|Alice Poon||Jan 24, 2009|
It is a speech given by Donald Tsang at the opening of the Asia Financial Forum, which was themed “The Changing Face of Asia”. Whoever the target audience may have been, it would not make a difference to the point made here.
Beneath the patina of seemingly confidence-inspiring but empty and vain cliches are much less pleasant realities that the Tsang administration has been trying to sweep under the carpet. In only these two short paragraphs, one can detect at least five issues that lack veracity or about which Tsang is not totally honest:-
“We believe in open markets, free trade, low taxes and a free flow of people, ideas and information.
We have a sound legal system, freely convertible currency, liberal immigration policies and a deep and broad pool of talent. Today, more than 6,600 mainland and overseas companies have a base in Hong Kong and about 70 per cent of the world's largest 100 banks have a presence here. Although our stock market has taken a battering over the past 12 months, it remains the seventh largest bourse in the world and the third largest in Asia by market capitalization.”
“Low Taxes” is more of a self-delusional trait than solid fact because they do not take into account the humongous “Hidden Tax” – which is the land premium charged by the government, borne by developers temporarily after buying land in auctions and then passed entirely onto flat purchasers who are likely already payers of other taxes.
“A sound legal system”? Indeed Hong Kong’s legal system had been sound before the handover. The interpretation of the Basic Law by the Standing Committee of the National People’s Congress on three separate occasions (the first in 1999 related to the reduction of the number of Mainland immigrants, the second in 2004 regarding constitutional reform and the third in 2005 regarding the length of Donald Tsang’s first term of office) throws into question not only the efficacy of Hong Kong’s Final Court of Appeal but also the degree of autonomy that Hong Kong enjoys.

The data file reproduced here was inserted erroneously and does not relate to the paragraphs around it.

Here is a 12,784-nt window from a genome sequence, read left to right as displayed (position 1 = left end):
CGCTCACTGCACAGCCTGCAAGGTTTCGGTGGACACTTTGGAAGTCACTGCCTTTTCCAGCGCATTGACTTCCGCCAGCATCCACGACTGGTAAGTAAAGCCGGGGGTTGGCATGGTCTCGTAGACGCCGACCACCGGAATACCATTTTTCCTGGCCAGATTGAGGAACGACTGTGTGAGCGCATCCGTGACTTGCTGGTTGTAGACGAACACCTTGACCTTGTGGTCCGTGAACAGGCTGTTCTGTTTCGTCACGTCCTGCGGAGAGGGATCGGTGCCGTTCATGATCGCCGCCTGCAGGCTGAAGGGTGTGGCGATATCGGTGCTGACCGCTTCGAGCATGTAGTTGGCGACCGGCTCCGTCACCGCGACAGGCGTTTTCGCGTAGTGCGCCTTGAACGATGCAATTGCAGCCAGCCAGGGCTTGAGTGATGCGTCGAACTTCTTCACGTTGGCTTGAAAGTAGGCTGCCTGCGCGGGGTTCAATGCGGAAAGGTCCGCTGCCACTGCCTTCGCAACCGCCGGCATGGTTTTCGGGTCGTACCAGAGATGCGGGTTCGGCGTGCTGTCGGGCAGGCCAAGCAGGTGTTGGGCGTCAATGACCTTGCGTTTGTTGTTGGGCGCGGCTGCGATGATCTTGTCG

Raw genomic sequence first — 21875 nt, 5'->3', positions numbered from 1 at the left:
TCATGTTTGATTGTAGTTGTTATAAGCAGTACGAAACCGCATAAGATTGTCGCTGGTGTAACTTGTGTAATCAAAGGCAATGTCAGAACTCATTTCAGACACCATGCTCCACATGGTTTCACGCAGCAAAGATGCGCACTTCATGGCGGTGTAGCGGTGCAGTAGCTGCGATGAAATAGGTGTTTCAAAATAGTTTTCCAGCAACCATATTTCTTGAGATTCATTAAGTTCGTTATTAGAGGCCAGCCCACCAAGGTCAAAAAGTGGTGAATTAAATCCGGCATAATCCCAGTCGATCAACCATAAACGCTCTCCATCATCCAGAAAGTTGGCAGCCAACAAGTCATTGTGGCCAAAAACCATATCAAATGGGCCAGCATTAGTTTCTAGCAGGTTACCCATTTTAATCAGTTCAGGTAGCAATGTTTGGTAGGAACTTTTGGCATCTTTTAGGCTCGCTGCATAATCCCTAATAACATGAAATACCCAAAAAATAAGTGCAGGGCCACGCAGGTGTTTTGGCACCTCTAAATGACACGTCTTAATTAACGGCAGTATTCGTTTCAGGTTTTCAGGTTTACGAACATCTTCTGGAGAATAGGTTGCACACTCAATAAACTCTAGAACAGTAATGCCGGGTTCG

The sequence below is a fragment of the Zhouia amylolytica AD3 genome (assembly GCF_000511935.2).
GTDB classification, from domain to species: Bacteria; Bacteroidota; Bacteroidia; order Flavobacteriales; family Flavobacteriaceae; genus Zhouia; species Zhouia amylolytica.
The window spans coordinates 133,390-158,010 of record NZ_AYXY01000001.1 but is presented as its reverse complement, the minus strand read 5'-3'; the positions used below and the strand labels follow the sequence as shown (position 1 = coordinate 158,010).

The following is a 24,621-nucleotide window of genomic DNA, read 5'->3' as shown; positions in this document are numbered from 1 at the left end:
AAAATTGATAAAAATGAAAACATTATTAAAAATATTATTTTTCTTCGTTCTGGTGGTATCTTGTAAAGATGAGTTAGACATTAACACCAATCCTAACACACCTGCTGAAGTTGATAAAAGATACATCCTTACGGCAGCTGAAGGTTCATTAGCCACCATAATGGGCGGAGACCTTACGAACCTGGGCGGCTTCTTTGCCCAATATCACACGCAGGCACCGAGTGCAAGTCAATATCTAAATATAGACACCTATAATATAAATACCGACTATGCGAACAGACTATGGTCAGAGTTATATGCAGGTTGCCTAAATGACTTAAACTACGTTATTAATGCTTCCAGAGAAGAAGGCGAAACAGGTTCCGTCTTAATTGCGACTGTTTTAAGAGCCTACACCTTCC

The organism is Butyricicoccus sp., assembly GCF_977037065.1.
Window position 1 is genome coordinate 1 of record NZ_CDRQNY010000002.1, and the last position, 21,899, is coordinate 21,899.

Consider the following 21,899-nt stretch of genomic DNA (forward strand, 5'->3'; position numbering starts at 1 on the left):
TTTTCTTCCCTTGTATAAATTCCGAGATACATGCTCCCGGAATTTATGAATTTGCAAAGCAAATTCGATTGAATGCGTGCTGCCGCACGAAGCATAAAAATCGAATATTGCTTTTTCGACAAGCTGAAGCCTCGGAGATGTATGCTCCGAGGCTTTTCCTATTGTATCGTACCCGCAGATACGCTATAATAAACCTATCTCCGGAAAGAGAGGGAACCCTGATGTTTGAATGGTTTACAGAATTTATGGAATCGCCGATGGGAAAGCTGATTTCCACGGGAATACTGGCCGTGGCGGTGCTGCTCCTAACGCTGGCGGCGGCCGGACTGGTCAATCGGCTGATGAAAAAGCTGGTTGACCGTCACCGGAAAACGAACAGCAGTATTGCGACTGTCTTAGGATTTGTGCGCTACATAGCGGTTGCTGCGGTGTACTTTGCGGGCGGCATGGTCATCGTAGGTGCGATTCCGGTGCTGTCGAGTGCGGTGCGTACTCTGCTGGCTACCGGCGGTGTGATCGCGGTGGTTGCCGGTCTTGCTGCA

In recent years, the courts seem to have even taken on a political bias in controversially indicting political and/or heritage conservation activists for assaulting policemen during certain protests.
“Freely convertible currency” in fact means a currency that is pegged to the US dollar and as such is an administratively controlled one which at times causes exaggerated gyrations to Hong Kong’s asset prices.
How “liberal” is Hong Kong’s immigration policy seems to depend on how much money the applicants have, or where they are from. In 2002, in order to prop up property prices, the Tung administration introduced an investment migrant scheme offering residency in exchange for the purchase of local assets. 80 percent of applicants attracted by the Quality Migrant Admission Scheme introduced in 2006 were from the Mainland.
The stock market may rank high in the world or Asia by market capitalization, but in terms of the regulatory regime it obviously does not, as otherwise corporate scandals such as Citic Pacific’s brazen management malpractice would not have occurred. Even worse is the fact that the authorities show no mettle when confronting the mighty tycoons – backing off from needed and reasonable regulatory proposals (instituting a black-out period ahead of company results announcement) that seek to weed out unscrupulous insider trading by company directors.
Thus one can probably gauge, from those two small paragraphs, the truthfulness and candidness or, to be more accurate, the lack of it, in the CE’s speech.